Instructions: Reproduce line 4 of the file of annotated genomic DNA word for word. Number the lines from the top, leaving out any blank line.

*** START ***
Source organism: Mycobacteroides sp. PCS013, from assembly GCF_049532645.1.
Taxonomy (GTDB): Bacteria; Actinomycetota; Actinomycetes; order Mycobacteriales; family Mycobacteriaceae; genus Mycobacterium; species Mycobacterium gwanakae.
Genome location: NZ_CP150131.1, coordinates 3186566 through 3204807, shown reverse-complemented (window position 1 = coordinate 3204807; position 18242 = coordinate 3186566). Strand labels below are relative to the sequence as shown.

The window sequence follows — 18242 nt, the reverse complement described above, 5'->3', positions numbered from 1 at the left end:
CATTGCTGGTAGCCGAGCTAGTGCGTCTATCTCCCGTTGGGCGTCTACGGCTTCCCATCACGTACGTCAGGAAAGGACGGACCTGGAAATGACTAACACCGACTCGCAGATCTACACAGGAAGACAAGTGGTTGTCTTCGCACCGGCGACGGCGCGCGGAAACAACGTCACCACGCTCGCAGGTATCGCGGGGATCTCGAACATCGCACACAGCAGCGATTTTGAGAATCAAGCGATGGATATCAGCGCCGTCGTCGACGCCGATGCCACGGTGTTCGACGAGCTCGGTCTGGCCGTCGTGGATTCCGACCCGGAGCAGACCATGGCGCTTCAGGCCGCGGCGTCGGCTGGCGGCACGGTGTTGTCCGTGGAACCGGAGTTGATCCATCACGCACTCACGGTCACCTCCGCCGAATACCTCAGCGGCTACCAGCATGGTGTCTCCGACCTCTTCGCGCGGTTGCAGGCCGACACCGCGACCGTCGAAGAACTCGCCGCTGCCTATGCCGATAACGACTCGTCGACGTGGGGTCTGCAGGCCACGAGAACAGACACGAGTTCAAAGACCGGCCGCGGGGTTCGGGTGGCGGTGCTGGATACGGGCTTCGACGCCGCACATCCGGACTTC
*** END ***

The window sequence follows — 18242 nt, the reverse complement described above, 5'->3', positions numbered from 1 at the left end: